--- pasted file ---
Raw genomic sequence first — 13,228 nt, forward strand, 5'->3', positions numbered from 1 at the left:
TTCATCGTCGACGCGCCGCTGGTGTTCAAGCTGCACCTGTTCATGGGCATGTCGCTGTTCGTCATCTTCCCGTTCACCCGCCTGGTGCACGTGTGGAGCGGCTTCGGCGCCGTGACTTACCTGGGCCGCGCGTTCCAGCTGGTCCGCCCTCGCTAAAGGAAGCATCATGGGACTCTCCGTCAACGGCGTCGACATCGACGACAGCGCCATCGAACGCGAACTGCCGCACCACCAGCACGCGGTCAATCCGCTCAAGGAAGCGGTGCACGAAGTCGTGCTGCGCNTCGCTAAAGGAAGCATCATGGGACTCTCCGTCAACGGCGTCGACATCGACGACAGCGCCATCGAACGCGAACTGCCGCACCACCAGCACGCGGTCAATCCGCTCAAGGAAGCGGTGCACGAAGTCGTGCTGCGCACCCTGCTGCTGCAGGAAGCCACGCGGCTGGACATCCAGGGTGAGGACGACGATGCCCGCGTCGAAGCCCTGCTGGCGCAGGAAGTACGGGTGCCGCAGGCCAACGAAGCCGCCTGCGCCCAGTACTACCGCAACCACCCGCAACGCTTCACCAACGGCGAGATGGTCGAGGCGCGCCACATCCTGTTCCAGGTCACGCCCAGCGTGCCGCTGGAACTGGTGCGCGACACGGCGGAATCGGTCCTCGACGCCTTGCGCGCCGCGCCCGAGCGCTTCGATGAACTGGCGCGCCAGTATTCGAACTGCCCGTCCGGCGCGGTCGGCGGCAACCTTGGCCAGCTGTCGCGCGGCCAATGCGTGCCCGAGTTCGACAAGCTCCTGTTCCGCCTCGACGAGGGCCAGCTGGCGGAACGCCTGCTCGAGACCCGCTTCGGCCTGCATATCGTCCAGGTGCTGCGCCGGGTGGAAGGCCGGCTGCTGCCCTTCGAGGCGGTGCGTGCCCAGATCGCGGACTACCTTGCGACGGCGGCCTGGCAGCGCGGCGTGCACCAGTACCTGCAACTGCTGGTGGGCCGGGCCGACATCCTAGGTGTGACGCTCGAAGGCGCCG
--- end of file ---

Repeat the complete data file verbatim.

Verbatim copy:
Raw genomic sequence first — 13,228 nt, forward strand, 5'->3', positions numbered from 1 at the left:
TTCATCGTCGACGCGCCGCTGGTGTTCAAGCTGCACCTGTTCATGGGCATGTCGCTGTTCGTCATCTTCCCGTTCACCCGCCTGGTGCACGTGTGGAGCGGCTTCGGCGCCGTGACTTACCTGGGCCGCGCGTTCCAGCTGGTCCGCCCTCGCTAAAGGAAGCATCATGGGACTCTCCGTCAACGGCGTCGACATCGACGACAGCGCCATCGAACGCGAACTGCCGCACCACCAGCACGCGGTCAATCCGCTCAAGGAAGCGGTGCACGAAGTCGTGCTGCGCNTCGCTAAAGGAAGCATCATGGGACTCTCCGTCAACGGCGTCGACATCGACGACAGCGCCATCGAACGCGAACTGCCGCACCACCAGCACGCGGTCAATCCGCTCAAGGAAGCGGTGCACGAAGTCGTGCTGCGCACCCTGCTGCTGCAGGAAGCCACGCGGCTGGACATCCAGGGTGAGGACGACGATGCCCGCGTCGAAGCCCTGCTGGCGCAGGAAGTACGGGTGCCGCAGGCCAACGAAGCCGCCTGCGCCCAGTACTACCGCAACCACCCGCAACGCTTCACCAACGGCGAGATGGTCGAGGCGCGCCACATCCTGTTCCAGGTCACGCCCAGCGTGCCGCTGGAACTGGTGCGCGACACGGCGGAATCGGTCCTCGACGCCTTGCGCGCCGCGCCCGAGCGCTTCGATGAACTGGCGCGCCAGTATTCGAACTGCCCGTCCGGCGCGGTCGGCGGCAACCTTGGCCAGCTGTCGCGCGGCCAATGCGTGCCCGAGTTCGACAAGCTCCTGTTCCGCCTCGACGAGGGCCAGCTGGCGGAACGCCTGCTCGAGACCCGCTTCGGCCTGCATATCGTCCAGGTGCTGCGCCGGGTGGAAGGCCGGCTGCTGCCCTTCGAGGCGGTGCGTGCCCAGATCGCGGACTACCTTGCGACGGCGGCCTGGCAGCGCGGCGTGCACCAGTACCTGCAACTGCTGGTGGGCCGGGCCGACATCCTAGGTGTGACGCTCGAAGGCGCCG